I Am Inconsequential


When my daughter was little, my husband and I foolishly believed that what we did mattered. We “sleep trained” her. We “taught” her to eat vegetables, clean up and have some modicum of manners. We were so very proud of ourselves.

Then, our son was born. We did all the same things with him, but the output values just weren’t the same. We “sleep trained” him only to have him just blithely continue not to sleep. There has been no need to teach him to eat his vegetables, only a constant anguish that he is also eating everything else—crayons, dirt and his sister’s toes. And manners? I’ll let you know what happens when we get there. I still have to tackle this biting thing first.

Nothing illustrates the divide between my two children more than the problem of our stairs. We live in a 90-year-old home, with a lovely oak staircase. However, once we had children, the polished wood seemed less of a feature of the home and more like a stairway to hell. And of course, the curved nature of the railing and the wooden spindles mean that putting a gate on the stairs is nearly impossible. With our daughter, we successfully blocked her access to the stairs by putting an ottoman in front of them until we could teach her how to descend the stairs without risk of brain injury. In fact, she shared our fear of the stairs and refused to walk down them until she was almost two and a half.

But our son? The first day we put the ottoman in front of the stairs, he crawled over, laughed and pushed it away. Since then, we’ve added additional blockades, plastic crates, boxes of diapers and a basket. He either climbs right over or worms his way up by screaming and shoving his little body through the cracks until he can climb up.

Yesterday, I went to grab a cup of coffee and came back to the thudding sounds of my son crawling happily up the stairs, while my daughter, three years old, stood in front of the blockade, bewildered. “How do I get up to my room?” She wailed.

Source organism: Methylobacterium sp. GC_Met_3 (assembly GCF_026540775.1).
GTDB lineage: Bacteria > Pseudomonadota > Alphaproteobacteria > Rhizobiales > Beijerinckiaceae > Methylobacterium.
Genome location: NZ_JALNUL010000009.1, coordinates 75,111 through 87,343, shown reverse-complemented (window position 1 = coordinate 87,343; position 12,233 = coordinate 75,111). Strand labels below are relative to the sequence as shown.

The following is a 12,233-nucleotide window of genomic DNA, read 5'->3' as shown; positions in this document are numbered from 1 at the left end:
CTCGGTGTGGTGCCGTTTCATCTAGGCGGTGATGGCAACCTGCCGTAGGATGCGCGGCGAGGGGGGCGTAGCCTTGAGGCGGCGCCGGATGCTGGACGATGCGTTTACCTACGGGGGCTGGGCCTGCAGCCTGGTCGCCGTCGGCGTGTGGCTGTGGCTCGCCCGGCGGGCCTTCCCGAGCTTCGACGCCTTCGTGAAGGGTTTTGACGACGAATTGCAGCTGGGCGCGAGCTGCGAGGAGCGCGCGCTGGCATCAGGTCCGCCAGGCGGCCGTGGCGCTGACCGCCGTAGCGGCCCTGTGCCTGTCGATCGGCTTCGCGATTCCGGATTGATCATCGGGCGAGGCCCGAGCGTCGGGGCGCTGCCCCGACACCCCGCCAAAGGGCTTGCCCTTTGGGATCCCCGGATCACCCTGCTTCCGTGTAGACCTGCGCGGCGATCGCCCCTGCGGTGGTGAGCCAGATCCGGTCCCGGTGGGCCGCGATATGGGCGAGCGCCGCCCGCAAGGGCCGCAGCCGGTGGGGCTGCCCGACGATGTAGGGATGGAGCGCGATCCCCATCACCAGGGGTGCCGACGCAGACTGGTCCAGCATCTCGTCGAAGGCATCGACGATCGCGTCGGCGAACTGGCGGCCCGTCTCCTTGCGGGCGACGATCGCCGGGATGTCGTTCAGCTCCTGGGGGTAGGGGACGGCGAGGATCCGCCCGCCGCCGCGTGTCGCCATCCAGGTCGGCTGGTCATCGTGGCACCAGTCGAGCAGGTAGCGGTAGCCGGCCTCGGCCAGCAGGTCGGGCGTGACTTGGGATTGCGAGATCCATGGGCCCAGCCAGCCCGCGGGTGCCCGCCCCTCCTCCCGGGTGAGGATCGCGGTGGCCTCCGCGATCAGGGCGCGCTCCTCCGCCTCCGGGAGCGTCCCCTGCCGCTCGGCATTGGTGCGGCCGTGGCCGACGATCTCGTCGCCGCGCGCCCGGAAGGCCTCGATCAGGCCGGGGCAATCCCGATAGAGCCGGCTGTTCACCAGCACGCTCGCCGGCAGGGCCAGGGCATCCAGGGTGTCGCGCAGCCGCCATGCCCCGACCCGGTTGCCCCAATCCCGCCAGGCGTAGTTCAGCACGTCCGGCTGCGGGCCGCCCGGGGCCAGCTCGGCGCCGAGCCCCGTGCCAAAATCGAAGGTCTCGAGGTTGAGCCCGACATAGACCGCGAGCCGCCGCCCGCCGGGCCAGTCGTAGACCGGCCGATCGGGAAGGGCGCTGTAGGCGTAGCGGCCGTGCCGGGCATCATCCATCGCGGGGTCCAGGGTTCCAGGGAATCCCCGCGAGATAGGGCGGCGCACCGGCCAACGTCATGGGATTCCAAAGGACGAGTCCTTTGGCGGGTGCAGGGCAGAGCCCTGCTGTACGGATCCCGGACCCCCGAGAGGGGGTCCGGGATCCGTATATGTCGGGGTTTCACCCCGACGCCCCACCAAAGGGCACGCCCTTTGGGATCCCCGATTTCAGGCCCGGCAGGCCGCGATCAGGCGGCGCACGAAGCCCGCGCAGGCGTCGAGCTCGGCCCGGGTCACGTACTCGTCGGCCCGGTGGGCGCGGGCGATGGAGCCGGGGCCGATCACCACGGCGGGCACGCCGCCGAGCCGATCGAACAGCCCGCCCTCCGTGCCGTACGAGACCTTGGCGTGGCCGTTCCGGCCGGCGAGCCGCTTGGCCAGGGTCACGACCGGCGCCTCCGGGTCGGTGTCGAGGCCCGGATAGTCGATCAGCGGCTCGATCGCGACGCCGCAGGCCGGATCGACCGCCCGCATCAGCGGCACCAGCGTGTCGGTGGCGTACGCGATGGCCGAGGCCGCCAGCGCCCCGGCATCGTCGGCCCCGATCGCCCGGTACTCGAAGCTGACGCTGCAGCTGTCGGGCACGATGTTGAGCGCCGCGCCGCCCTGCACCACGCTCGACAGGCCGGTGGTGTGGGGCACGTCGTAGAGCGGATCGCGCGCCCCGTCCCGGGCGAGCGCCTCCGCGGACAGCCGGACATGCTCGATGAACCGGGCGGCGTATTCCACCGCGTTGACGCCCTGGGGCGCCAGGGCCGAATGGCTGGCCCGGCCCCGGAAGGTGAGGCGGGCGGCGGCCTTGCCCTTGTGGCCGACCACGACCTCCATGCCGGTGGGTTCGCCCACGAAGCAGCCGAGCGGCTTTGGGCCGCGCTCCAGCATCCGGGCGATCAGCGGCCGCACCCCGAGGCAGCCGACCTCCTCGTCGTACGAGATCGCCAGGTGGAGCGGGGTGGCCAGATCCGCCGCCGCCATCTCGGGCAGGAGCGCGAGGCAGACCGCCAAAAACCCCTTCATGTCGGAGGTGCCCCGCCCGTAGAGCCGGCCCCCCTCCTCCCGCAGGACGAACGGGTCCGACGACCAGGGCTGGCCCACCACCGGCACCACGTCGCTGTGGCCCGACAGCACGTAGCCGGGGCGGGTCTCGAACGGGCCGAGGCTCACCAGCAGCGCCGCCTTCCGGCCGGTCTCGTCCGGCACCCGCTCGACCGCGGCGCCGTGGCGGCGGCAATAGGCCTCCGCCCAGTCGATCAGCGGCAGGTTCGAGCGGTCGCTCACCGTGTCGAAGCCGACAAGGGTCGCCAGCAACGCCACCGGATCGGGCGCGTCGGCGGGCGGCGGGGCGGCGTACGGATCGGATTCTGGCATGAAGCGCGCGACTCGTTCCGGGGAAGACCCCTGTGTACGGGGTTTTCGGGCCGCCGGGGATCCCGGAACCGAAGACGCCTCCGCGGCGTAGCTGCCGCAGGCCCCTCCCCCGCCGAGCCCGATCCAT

Right then, I realized that nothing I did mattered, they were who they were. Parenting isn’t shaping and molding my children like clay. They came to me in this shape, from this mold, already in their unalterable forms. All I can do is just make them a happy comfortable place, until they are ready to make a place of their own. And also, teach the baby to stop biting.

The Pie That Loved Me

Disclaimer. I am not a food blogger. I am much too lazy and food blogging is hard. You have to cook things and then take pictures and edit pictures. And then write things. Good god, I have crime shows to watch! (But if you need some good food blogger recommendations my two favorite food bloggers are Iowa Girl Eats (Midwest represent!) and Biscuits and Such. I have never had a bad recipe from either of them. And that says a lot, because some of you out there…)

Pie 1

I love cooking. But I only have a few things that I make really well. Pizza dough is one. I’ve been making pizza almost every Friday night since Dave and I got married. This is because when we got married we were poor, but I wanted pizza. But I was also having a hard time finding a job. So, I started making pizza. I finally got good at it around year 5. I blame yeast, that saucy bitch.

Anyway, I do this. I fixate on a food I want to make well and just spend a long time making it over and over. A few summers ago, I spent the whole summer experimenting with the perfect key lime pie. I made it so much that Dave literally looked me in the eye and said, “I’ve had enough pie.”

And that is saying something, because Dave loves pie. He comes from a family of pie eaters. When he was four, he told his grandma he would only marry someone who could make pie. We had pie instead of wedding cake. DO YOU UNDERSTAND WHAT I AM TELLING YOU?

When I admitted that I like cake on family vacation, Dave’s nephew looked at me and said, “You can’t be a Lenz if you don’t like pie.” He is five.

Dave’s dad used to joke that I was so different from the rest of the family (I hate baseball, I think sports movies are mind-numbing and terrible, I don’t even know who Kirby Puckett is), but it was my pie that brought us together.

Pie 2

This year, because I like being judged by old women, I decided to put that pie to the test and enter it into the state fair. Spoiler alert: I did not win anything.

Entering the State Fair is a lot more complicated than I first realized. There are approximately 377,694,457,889,898,783,752,853 categories for pie. Approximately.  And trying to figure out the right categories and the tags (staple or rubber band, no tape, must be affixed to the plate itself, not the packaging)  made my mind melt. Just reading the rules challenged more of my analytical thinking skills than that one six-page run on sentence in The Sound and The Fury.